The Death of the Allrounder

England allrounder Andrew Flintoff has announced that he will retire from Test cricket after the current Ashes series. In a trend that may become more familiar in years to come he has made himself available to still play in ODI and T20 cricket. It seems modern cricket may be no place for allrounders.

Flintoff has struggled with various injuries throughout his career, and while the timing of his announcement may be a shock, the decision perhaps is not. Since the defining moment of his career, the Ashes triumph of 2005, Freddy has missed 25 of Englands last 48 Test matches and has spent the better part of 2 of the last 4 years in rehabilitation for various injuries. His body just wasn’t up to it. While many may feel that Flintoff has been a great player during his international career the stats don’t do that theory much justice. Since 2005 Flintoff has averaged 28, without a 100, with the bat and 34 with the ball, with no five wicket hauls – hardly the stuff of legend. There is no denying the talent and ability of the player, but the work load he has been forced to handle has proved to big a burden, and his body has had enough.

A few years ago players were moaning about too much cricket. Then the T20 was born, and with it the likes of the IPL and its millions, the T20 World Cup, and domestic T20 competitions. There is now more cricket than ever. Yet the money on offer for the shortest form of the game means that players will still make themselves available for T20 and Test cricket will feel the pinch. The amount of cricket played, the stress, strain, and work load means that true Test allrounders are a dying breed, and some, like New Zealands Jacob Oram, have predicted that it will become impossible to be a Test allrounder in the very near future.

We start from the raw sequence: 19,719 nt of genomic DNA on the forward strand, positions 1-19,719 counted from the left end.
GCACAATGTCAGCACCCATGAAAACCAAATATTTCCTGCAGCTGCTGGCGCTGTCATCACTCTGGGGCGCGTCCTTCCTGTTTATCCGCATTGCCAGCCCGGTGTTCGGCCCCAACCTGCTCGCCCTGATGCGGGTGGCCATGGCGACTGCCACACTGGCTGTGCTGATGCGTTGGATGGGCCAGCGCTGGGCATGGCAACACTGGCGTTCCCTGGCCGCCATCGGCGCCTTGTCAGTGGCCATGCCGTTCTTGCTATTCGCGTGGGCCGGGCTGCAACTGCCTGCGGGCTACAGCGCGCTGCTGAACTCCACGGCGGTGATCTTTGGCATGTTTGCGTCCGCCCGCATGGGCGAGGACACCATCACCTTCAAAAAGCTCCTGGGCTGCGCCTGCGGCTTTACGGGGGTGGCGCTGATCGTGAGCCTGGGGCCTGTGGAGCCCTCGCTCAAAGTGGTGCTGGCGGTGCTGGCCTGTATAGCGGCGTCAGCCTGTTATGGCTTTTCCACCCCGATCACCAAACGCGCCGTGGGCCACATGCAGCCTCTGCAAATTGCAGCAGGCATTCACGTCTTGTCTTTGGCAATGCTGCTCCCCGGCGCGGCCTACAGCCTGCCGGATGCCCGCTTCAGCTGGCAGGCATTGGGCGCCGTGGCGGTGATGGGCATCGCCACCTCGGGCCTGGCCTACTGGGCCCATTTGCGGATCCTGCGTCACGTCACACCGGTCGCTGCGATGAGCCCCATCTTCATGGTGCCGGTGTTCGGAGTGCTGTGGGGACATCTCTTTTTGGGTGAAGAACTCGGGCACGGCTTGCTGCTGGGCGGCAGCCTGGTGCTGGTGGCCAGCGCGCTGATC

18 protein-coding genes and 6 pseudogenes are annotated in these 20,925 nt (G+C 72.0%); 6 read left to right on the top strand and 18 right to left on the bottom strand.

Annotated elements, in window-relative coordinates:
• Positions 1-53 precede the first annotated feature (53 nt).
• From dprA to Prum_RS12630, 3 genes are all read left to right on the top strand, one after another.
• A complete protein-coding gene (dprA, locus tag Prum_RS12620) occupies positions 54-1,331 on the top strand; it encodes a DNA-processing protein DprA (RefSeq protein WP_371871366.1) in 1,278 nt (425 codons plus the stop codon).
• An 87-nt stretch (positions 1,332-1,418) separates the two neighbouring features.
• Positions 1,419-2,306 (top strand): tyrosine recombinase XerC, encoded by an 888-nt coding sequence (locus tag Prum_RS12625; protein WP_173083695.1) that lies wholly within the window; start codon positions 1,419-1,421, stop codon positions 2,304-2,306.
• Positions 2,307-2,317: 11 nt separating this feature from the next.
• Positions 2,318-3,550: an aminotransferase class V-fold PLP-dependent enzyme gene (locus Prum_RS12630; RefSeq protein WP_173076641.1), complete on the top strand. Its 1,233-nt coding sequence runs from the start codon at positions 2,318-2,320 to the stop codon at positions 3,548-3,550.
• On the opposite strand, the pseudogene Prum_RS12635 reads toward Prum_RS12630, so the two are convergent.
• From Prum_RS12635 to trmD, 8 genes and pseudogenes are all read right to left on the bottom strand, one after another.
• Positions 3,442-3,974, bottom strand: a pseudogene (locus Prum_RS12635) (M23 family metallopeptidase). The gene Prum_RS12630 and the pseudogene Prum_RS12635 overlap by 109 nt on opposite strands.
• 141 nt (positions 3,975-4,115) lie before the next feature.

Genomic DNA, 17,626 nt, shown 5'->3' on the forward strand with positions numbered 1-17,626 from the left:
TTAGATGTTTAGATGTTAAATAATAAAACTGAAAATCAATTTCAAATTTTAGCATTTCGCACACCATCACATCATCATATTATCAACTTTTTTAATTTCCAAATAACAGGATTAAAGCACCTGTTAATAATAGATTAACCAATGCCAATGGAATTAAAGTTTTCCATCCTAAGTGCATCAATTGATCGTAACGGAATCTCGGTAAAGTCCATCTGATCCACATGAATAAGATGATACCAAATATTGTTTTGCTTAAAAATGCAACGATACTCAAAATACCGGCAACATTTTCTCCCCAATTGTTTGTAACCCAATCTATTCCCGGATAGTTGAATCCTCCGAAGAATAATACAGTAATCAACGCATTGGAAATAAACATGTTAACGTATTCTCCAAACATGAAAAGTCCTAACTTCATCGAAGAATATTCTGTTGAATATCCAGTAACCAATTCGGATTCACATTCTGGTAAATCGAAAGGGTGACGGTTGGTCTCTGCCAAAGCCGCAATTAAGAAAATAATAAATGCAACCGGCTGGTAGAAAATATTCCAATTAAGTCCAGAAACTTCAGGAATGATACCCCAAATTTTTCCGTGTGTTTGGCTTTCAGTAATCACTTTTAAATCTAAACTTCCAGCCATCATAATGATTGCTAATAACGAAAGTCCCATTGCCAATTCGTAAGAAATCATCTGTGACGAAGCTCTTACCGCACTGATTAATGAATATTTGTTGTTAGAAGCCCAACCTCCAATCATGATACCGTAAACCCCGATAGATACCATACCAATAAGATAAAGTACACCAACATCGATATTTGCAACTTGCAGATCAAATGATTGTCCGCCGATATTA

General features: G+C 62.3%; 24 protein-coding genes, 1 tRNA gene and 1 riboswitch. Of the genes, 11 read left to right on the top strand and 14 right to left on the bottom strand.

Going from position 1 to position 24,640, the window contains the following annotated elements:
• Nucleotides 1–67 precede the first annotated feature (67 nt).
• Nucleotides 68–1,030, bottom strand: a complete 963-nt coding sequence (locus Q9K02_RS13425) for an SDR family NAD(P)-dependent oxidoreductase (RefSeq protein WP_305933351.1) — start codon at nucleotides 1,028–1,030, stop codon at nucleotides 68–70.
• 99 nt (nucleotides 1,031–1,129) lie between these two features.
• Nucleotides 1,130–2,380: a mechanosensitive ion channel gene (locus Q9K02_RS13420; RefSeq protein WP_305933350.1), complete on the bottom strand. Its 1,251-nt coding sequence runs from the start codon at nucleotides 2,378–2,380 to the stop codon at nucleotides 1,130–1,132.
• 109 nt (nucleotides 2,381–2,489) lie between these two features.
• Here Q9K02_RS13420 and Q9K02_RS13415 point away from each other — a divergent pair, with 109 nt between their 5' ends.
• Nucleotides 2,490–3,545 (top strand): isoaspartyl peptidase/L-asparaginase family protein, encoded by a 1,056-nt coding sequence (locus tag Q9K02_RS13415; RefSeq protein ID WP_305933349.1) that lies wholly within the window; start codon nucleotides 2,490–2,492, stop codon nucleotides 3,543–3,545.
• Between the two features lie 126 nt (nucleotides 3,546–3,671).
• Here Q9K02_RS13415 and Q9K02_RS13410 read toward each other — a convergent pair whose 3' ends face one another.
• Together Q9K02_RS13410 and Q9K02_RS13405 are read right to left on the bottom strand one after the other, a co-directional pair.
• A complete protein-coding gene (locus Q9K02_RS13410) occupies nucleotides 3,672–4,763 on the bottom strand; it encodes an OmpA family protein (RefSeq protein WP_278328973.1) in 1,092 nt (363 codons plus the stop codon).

A look at Test teams around the world seems to suggest that Oram may be correct. With Flintoff now retiring how many true allrounders are there? Australia’s Shane Watson and New Zealands Jacob Oram have been spending as much time as Flintoff out injured. South Africa’s Albie Morkel has only just made his debut in their last Test played. Shakib Al-Hasan of Bangladesh and Shahid Afridi of Pakistan are both allrounders, but spinners have less mileage on them then fast bowlers. Perhaps this is the future of Test allrounders – all spin and no pace.

Mitchell Johnson of Australia has shown enough ability with the bat to suggest that he could develop into an all rounder but the more likely scenario is that Australia would like to keep him as a bowling all rounder, batting at number 8, just as South African managed the dual talents of Shaun Pollock. The South African’s may look to use the emerging potential of Wayne Parnell in the same manner.

The South African Test team of the mid to late 90’s and early 2000’s possessed the all round abilities of Pollock, Kallis and Klusner, and at times Boje. Those were times without T20 cricket and perhaps we may never see the likes of that team again. Kallis is the only one left of that bunch and like any true legend, and all rounder, has modified his game to bring success to T20 cricket, but how long he is able to play all three formats is up for debate.

It seems that the modern game will see more and more players retiring from the longer format earlier than usual, and becoming ODI and T20 specialists. Will the all rounder survive?


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